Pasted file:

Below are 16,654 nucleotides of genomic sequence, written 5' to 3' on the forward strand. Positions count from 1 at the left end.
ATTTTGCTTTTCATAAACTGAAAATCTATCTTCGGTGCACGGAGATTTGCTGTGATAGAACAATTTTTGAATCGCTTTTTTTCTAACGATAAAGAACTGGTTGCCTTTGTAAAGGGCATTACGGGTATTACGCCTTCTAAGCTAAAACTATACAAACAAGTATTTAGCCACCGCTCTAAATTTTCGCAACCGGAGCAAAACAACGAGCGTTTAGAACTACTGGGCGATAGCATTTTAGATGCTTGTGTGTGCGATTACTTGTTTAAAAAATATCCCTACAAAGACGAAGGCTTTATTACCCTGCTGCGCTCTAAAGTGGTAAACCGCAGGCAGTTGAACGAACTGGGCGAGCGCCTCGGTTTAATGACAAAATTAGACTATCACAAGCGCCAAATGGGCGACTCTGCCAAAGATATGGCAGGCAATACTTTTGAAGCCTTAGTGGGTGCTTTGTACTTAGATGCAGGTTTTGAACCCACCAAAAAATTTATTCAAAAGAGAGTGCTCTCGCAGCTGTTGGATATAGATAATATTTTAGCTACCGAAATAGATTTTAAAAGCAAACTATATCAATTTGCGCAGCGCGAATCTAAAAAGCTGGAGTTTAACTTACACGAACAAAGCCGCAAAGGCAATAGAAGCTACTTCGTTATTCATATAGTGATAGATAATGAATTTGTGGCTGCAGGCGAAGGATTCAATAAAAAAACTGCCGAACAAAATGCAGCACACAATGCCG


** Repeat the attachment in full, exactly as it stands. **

Below are 16,654 nucleotides of genomic sequence, written 5' to 3' on the forward strand. Positions count from 1 at the left end.
ATTTTGCTTTTCATAAACTGAAAATCTATCTTCGGTGCACGGAGATTTGCTGTGATAGAACAATTTTTGAATCGCTTTTTTTCTAACGATAAAGAACTGGTTGCCTTTGTAAAGGGCATTACGGGTATTACGCCTTCTAAGCTAAAACTATACAAACAAGTATTTAGCCACCGCTCTAAATTTTCGCAACCGGAGCAAAACAACGAGCGTTTAGAACTACTGGGCGATAGCATTTTAGATGCTTGTGTGTGCGATTACTTGTTTAAAAAATATCCCTACAAAGACGAAGGCTTTATTACCCTGCTGCGCTCTAAAGTGGTAAACCGCAGGCAGTTGAACGAACTGGGCGAGCGCCTCGGTTTAATGACAAAATTAGACTATCACAAGCGCCAAATGGGCGACTCTGCCAAAGATATGGCAGGCAATACTTTTGAAGCCTTAGTGGGTGCTTTGTACTTAGATGCAGGTTTTGAACCCACCAAAAAATTTATTCAAAAGAGAGTGCTCTCGCAGCTGTTGGATATAGATAATATTTTAGCTACCGAAATAGATTTTAAAAGCAAACTATATCAATTTGCGCAGCGCGAATCTAAAAAGCTGGAGTTTAACTTACACGAACAAAGCCGCAAAGGCAATAGAAGCTACTTCGTTATTCATATAGTGATAGATAATGAATTTGTGGCTGCAGGCGAAGGATTCAATAAAAAAACTGCCGAACAAAATGCAGCACACAATGCCG